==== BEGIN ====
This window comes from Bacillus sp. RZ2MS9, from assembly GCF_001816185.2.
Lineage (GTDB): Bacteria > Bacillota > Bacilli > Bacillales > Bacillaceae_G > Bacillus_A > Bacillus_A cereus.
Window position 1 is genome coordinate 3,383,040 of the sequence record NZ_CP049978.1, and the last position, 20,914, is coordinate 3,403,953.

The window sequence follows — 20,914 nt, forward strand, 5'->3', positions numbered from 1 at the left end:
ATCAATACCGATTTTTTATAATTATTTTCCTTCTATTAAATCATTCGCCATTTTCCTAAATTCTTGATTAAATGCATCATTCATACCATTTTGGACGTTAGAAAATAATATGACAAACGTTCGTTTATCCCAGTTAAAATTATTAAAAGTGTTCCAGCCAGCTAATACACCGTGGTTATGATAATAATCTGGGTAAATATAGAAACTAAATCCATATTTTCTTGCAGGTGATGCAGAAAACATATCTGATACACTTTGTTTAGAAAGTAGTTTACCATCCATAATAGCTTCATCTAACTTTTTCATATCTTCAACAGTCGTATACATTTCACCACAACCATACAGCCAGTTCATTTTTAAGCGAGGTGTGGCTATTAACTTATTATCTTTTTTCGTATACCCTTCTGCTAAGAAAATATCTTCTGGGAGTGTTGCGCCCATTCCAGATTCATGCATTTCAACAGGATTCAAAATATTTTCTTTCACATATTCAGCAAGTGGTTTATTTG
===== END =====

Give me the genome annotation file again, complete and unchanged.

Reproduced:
This window comes from Bacillus sp. RZ2MS9, from assembly GCF_001816185.2.
Lineage (GTDB): Bacteria > Bacillota > Bacilli > Bacillales > Bacillaceae_G > Bacillus_A > Bacillus_A cereus.
Window position 1 is genome coordinate 3,383,040 of the sequence record NZ_CP049978.1, and the last position, 20,914, is coordinate 3,403,953.

The window sequence follows — 20,914 nt, forward strand, 5'->3', positions numbered from 1 at the left end:
ATCAATACCGATTTTTTATAATTATTTTCCTTCTATTAAATCATTCGCCATTTTCCTAAATTCTTGATTAAATGCATCATTCATACCATTTTGGACGTTAGAAAATAATATGACAAACGTTCGTTTATCCCAGTTAAAATTATTAAAAGTGTTCCAGCCAGCTAATACACCGTGGTTATGATAATAATCTGGGTAAATATAGAAACTAAATCCATATTTTCTTGCAGGTGATGCAGAAAACATATCTGATACACTTTGTTTAGAAAGTAGTTTACCATCCATAATAGCTTCATCTAACTTTTTCATATCTTCAACAGTCGTATACATTTCACCACAACCATACAGCCAGTTCATTTTTAAGCGAGGTGTGGCTATTAACTTATTATCTTTTTTCGTATACCCTTCTGCTAAGAAAATATCTTCTGGGAGTGTTGCGCCCATTCCAGATTCATGCATTTCAACAGGATTCAAAATATTTTCTTTCACATATTCAGCAAGTGGTTTATTTG